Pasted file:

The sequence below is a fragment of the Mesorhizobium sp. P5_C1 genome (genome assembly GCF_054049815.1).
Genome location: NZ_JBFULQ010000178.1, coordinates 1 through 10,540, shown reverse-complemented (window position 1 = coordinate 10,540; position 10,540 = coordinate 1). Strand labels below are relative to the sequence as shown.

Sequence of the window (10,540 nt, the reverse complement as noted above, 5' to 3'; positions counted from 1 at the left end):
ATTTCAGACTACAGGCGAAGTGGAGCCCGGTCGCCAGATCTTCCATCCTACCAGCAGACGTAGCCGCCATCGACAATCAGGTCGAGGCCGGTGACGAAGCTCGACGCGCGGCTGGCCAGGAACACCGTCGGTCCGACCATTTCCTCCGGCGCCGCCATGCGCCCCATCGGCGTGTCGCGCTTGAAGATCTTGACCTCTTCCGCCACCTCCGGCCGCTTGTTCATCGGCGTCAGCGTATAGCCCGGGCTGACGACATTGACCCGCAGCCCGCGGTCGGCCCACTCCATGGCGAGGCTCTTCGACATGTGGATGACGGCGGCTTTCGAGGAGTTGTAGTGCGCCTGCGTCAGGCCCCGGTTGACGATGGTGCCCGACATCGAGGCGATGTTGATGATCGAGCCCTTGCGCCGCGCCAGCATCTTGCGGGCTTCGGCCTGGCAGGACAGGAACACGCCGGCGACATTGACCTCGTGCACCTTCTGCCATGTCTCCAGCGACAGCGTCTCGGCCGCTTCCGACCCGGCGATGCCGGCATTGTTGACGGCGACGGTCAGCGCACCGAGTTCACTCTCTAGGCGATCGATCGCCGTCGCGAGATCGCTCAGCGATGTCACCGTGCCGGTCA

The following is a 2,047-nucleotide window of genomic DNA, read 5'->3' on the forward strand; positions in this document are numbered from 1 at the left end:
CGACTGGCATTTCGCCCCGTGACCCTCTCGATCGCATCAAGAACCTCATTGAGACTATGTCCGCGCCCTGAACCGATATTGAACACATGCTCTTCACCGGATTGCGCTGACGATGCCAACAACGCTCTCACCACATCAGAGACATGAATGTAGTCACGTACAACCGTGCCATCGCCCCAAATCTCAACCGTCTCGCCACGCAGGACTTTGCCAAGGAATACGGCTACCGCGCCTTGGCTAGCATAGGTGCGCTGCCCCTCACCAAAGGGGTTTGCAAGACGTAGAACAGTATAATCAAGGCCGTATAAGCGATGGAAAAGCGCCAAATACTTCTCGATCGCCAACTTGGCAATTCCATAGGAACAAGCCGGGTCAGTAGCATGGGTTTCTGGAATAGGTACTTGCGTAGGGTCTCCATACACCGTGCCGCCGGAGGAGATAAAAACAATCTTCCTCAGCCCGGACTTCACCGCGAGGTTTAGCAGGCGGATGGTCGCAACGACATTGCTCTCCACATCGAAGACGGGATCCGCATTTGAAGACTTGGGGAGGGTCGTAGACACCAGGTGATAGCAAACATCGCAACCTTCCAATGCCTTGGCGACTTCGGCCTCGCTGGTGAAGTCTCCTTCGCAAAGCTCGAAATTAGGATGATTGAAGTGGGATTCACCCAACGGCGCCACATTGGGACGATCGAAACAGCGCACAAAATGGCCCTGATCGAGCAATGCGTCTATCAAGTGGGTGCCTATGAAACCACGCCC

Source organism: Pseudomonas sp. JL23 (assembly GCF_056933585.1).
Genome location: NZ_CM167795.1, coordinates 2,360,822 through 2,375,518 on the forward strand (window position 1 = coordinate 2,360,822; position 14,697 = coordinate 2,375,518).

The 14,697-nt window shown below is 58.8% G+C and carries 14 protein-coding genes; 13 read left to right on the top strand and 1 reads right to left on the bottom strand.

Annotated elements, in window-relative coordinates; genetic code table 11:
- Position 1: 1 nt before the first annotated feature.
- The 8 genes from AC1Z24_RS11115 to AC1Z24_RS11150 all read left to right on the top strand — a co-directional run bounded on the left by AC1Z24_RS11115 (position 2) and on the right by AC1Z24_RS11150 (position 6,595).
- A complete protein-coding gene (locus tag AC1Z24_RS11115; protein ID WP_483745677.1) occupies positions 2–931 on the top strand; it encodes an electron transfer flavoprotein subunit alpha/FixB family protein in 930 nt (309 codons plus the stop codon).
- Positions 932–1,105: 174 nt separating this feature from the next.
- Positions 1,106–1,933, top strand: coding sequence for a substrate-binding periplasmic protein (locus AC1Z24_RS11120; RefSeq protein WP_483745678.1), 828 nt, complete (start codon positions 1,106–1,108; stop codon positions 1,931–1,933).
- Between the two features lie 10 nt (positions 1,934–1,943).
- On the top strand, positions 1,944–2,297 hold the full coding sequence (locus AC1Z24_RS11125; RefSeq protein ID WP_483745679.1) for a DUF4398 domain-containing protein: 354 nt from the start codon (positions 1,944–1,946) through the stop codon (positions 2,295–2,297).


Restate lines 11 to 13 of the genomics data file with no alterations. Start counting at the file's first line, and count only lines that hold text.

- Position 1: 1 nt before the first annotated feature.
- The 8 genes from AC1Z24_RS11115 to AC1Z24_RS11150 all read left to right on the top strand — a co-directional run bounded on the left by AC1Z24_RS11115 (position 2) and on the right by AC1Z24_RS11150 (position 6,595).
- A complete protein-coding gene (locus tag AC1Z24_RS11115; protein ID WP_483745677.1) occupies positions 2–931 on the top strand; it encodes an electron transfer flavoprotein subunit alpha/FixB family protein in 930 nt (309 codons plus the stop codon).